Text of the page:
Today we were introduced to David Hume. Hume distinguishes impressions from ideas: both are mental phenomena, but impressions are more vivid and forceful. When you see a cat, the seen cat is an impression. When you get angry, the anger is an impression. The memory of these things is an idea.
Hume's version of Empiricism is captured in his copy principle. The copy principle states that: Every idea is a copy of an impression. As we will see, Hume uses this principle as a weapon against his philosophical enemies.
However, Hume also allows for a very puzzling exception to the copy principle. Every distinct shade of colour is a different idea, Hume insists, and the copy principle applies. You can't just imagine new ideas of colour, you have to get impressions of them through experience - otherwise if you saw one colour, you could learn all the other colours by changing the colour very slightly again and again, without experience. And yet - even though this seems to contract what I have just written, Hume also thinks that someone familiar with pretty much every shade of blue but missing just one shade could generate an idea of it without an impression! Hume allows there will be a few other such cases, but in general he's not very worried about them.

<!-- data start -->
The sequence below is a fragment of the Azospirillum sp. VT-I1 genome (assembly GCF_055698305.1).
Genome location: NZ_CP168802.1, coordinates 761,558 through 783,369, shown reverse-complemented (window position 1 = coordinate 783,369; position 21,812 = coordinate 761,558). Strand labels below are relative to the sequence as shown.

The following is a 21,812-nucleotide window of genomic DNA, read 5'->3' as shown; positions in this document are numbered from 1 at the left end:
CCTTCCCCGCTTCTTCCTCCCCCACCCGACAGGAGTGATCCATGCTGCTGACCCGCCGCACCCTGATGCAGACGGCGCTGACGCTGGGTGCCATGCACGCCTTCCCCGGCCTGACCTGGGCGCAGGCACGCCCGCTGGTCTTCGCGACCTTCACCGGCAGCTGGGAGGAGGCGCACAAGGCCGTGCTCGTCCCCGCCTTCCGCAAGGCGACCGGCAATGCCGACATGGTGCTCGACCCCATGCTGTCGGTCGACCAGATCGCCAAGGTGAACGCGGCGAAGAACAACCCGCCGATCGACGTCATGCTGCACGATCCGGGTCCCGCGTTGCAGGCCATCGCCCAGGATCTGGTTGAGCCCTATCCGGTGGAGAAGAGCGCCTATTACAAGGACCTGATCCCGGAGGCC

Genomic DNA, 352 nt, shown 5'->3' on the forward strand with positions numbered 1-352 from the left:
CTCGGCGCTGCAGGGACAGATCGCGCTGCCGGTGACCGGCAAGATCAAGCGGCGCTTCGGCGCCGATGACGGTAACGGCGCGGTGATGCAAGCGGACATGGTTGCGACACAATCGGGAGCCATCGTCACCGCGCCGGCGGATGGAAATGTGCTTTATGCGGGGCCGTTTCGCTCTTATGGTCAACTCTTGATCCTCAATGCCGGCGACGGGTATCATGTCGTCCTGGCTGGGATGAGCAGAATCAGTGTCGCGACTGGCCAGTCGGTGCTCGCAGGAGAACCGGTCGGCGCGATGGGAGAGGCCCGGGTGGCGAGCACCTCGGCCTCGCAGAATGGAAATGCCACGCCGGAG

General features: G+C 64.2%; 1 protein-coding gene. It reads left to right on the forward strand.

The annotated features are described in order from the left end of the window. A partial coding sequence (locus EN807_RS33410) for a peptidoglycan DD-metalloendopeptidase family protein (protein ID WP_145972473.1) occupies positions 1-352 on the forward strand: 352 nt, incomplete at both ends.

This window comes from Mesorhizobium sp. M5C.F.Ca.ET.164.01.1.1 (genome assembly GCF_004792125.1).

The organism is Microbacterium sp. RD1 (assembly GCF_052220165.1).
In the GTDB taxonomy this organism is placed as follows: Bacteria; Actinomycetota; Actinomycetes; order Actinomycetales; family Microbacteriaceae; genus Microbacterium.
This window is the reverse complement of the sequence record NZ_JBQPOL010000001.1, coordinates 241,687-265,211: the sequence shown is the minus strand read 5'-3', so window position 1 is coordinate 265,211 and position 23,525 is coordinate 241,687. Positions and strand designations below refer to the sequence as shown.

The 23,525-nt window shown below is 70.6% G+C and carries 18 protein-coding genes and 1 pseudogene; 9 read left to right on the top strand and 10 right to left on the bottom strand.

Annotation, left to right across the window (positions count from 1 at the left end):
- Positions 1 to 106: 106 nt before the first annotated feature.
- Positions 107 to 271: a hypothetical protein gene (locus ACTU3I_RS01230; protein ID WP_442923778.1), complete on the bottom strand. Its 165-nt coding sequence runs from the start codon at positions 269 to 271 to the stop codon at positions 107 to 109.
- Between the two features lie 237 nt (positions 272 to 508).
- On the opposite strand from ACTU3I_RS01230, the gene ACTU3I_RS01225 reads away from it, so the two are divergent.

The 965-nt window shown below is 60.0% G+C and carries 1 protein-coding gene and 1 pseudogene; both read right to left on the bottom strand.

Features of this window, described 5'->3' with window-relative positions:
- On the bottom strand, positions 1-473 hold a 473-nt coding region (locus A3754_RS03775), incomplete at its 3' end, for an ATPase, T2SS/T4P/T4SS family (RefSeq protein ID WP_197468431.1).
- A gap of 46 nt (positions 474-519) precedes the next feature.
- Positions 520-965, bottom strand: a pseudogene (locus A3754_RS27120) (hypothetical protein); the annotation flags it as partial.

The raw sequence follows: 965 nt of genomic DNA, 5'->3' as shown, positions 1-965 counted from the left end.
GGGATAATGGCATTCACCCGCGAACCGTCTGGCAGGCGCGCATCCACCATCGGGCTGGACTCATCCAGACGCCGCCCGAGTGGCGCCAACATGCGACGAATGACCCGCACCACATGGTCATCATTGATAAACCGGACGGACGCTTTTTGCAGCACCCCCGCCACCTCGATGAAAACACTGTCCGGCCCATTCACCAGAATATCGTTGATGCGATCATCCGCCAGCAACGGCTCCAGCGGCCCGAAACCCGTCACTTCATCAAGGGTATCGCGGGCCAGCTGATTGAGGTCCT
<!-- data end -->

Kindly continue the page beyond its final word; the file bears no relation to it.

We briefly mentioned the philosophy action figures. Unfortunately these have gotten a bit harder to find. You can check out the whole set here.